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wrapped in history, rapt

Bathing baby Martine, summer 1968

This moment right now is the first time I have ever been alone in the house my father was born in, the first time ever I have had the run of it, on my own, with no layers of generations between me and it.  My sister and her partner left yesterday to return to Brooklyn.  Joe just left for what will probably be a four-hour adventure to ride the famous Col du Tourmalet if the road is clear of ice.  

So it’s just me here at the kitchen table, wearing a Lowell High School sweatshirt of my father’s, grabbed as much for warmth as for yet another layer of family history to wrap around me, walking around inside it, wearing it, inside and out. 

My son says this house is haunted.  My aunt on my mother’s side asked if we’d seen the ghost who once came and sat on her bed when she visited. 

I have felt no such thing.  Since childhood, I have felt only happy here, embraced, held.  No ghosts, just presence.  Just generations of family on my father’s side – treasures tucked away in drawers, like my grandfather Pierre’s straight razors inside their carved wooden case, my grandmother’s worn religious medals, piles of photos of my aunt Pauline as a fresh-faced fashion plate in the 40s, my father as an adorable round-faced child. And us, too: my parents and sisters and me, from 1959 through the 90s, snapped or mailed here to keep in touch and kept, treasured. 

So I’m surrounded by my grandparents, and my parents’ generation, and my own, sifting through family history, delighted at every turn.

It’s true that I am on the verge of tears a lot while I am here, so grateful to my parents for giving us the keys and allowing us to occupy Maison Assibat as the house is called, to stand in this precious spot combining past, present and future, appreciating the many charms of this ancient dwelling while making plans -- for heaven’s sake -- to bring in le wifi

I’ve been trying to get back here my entire life, really. 

When I was a kid, 1973, age 10, winter approaching, there was no heat in this house.  We’d huddle around the diesel-powered stove in the big kitchen, then take hot water bottles to bed with us.  There was no shower or bathtub.  We’d flush the toilet (indoors at least, but not much warmer than outside) with buckets of icy mountain water.  We’d go fetch fresh bread in the mornings, and fresh milk which we’d boil on the stove before adding it to our café au lait or chocolat chaud.  My grandmother washed our clothes in the river up the street.  We hung them to dry on the gallerie, the covered porch along the barn.  One morning I remember taking down jeans frozen stiff and carrying them gingerly into the house.  There was no refrigerator, either, just a cold room off the kitchen with a mesh-sided cabinet in which we’d store the cheese and butter and meats, milk and eggs.  Also a cold cellar in the entryway, le cagibi, in which more food was stored, and sometimes live chickens, hung upside down, waiting for my grandmother’s knife.  Potatoes grown in the garden were stored in a big bin just inside the door to the barn.  There had been livestock kept here, but by the time I was 10, only chickens remained. And feral cats, of course.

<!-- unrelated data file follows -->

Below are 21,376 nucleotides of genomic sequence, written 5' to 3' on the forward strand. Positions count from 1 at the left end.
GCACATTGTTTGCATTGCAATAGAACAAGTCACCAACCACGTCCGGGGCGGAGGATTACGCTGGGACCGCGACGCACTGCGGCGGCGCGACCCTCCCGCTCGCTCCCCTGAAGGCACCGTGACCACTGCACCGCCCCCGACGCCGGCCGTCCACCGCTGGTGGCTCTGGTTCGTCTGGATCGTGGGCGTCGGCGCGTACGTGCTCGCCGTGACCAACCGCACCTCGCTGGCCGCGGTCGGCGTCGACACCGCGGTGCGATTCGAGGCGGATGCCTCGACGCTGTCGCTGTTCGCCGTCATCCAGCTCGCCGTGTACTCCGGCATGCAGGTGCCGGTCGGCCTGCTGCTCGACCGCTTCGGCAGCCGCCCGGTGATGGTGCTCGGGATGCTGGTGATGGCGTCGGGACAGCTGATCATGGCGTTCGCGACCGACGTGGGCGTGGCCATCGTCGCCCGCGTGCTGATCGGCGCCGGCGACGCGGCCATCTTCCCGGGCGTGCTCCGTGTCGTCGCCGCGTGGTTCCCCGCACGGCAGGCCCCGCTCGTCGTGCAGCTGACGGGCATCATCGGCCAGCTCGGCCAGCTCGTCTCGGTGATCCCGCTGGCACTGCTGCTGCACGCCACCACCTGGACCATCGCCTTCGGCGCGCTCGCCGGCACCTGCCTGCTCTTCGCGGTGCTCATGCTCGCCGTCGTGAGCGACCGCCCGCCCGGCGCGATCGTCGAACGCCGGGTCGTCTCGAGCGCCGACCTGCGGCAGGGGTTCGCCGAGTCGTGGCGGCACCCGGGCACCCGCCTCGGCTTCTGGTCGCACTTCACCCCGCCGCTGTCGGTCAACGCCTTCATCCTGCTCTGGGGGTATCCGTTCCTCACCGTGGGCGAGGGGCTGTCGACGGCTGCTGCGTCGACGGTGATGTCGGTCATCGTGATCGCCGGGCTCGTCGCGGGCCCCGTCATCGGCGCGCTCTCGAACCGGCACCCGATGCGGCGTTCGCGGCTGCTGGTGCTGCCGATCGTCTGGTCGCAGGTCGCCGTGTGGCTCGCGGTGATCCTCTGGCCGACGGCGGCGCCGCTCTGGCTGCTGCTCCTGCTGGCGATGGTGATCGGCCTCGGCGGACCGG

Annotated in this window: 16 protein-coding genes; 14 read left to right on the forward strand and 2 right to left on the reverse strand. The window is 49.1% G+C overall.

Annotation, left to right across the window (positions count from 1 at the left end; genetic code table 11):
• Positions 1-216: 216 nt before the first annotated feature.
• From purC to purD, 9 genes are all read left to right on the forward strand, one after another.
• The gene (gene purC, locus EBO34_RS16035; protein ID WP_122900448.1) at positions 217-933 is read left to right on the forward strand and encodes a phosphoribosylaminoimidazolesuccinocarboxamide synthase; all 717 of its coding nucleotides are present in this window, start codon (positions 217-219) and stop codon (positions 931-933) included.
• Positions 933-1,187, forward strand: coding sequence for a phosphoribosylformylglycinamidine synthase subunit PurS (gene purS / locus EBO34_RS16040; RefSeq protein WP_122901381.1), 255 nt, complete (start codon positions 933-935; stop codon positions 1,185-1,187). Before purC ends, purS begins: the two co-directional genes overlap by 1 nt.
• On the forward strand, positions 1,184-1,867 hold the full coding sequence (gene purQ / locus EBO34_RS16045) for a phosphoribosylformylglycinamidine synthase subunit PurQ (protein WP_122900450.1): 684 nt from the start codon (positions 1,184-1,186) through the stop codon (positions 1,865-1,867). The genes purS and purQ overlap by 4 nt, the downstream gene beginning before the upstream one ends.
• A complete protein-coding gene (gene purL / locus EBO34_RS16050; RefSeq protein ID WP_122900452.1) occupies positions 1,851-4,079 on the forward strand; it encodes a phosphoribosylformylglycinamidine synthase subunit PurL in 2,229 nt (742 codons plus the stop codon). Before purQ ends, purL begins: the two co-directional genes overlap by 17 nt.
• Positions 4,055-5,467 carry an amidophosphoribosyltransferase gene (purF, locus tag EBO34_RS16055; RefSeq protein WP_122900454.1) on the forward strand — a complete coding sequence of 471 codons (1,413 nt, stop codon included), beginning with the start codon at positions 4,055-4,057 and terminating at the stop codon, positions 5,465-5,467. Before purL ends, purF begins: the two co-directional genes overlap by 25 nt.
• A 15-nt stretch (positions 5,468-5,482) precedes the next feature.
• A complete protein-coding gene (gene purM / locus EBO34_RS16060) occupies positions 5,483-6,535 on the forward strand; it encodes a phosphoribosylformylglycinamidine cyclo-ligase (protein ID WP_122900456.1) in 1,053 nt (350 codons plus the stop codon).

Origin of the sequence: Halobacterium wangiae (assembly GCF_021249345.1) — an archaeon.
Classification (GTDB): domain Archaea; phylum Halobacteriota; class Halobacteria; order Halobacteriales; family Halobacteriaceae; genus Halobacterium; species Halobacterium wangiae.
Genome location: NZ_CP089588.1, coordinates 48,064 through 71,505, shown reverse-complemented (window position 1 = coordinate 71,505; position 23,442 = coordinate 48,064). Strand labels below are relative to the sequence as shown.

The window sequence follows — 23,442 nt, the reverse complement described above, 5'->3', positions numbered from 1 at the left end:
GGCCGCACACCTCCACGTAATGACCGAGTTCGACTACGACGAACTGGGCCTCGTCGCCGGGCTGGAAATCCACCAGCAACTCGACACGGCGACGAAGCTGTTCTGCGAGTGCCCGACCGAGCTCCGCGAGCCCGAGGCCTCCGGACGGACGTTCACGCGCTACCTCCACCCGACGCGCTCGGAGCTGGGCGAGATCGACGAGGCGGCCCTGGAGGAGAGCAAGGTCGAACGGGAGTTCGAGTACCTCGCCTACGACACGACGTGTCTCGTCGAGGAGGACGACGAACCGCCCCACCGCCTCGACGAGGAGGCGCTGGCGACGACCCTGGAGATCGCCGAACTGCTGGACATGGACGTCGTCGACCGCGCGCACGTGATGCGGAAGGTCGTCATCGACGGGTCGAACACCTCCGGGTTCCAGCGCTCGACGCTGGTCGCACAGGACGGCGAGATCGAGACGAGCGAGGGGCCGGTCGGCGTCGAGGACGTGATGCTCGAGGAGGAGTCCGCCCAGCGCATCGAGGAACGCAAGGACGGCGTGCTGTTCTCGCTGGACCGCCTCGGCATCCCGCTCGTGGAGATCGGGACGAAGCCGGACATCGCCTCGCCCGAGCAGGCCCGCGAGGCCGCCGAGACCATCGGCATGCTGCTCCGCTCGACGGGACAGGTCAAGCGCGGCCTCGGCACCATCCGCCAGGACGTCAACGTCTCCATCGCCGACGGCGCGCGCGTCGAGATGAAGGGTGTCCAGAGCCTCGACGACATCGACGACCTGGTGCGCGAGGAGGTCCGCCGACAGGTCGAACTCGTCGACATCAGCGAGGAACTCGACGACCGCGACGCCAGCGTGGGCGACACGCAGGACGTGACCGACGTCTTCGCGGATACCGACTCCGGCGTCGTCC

Now of course, thanks to my parents, it seems deluxe.  There are wall heaters in every room, a wood-burning stove in the kitchen replacing the diesel.  There’s a washer *and* dryer, a shower, a half-bath where the potatoes used to be, and that brand-new second bath.  My parents modernized the kitchen, thank goodness, so that now in place of what always seemed like a glorified two-burner camp stove set against a wall lined with newspaper to catch grease spatters (safety first), we have a four-burner gas stove, an oven, a dishwasher, microwave and tall fridge.  Deluxe.

And from every room, from every drawer, the past spills out, creating this amalgam, this gorgeous alchemy, knitting the past to the now to the future in a way that makes me want to jump around.

Seriously, I have been trying to get back here my entire life.

We’re engaged in projects in the house, too, while we’re here.  We installed, and already half-filled, a compost bin in the yard which once housed a beautiful, edible garden.  We’ve pruned the climbing roses and stood around thinking about what we will someday cultivate here, where we will place the hives.  We’re cleaning the barn, moving out decades-old corn husks from the hay-loft, cobs completely emptied of their kernels, discovering and cataloging old farm implements, putting them away carefully and out of sight.  We’re checking out the new bathroom my parents had put in recently, and considering how we could make one side of the house – the once and future apartment – ready for summertime lodgers, considering how we might defray the costs of keeping this asset in the family, bring it more fully functional into the present.

We’re counting every day that we’re here, making lists, plotting our return, dreaming up a future which includes being here more, in the seat of my family, rooted, at home.  It’s such a dream for me, really, something I’ve always, always wanted perhaps above all else.

And now I’m off to see about my twenty daily minutes of wifi access at the tourist office down the street, walk around in the winter sun and take pictures, soak it in, maybe take some flowers to the family grave in celebration of La Toussaint (All Souls, Dia de los Muertos), read the names of my ancestors while standing in their footsteps, watched over by snowy peaks.  This, right now, this is bliss.




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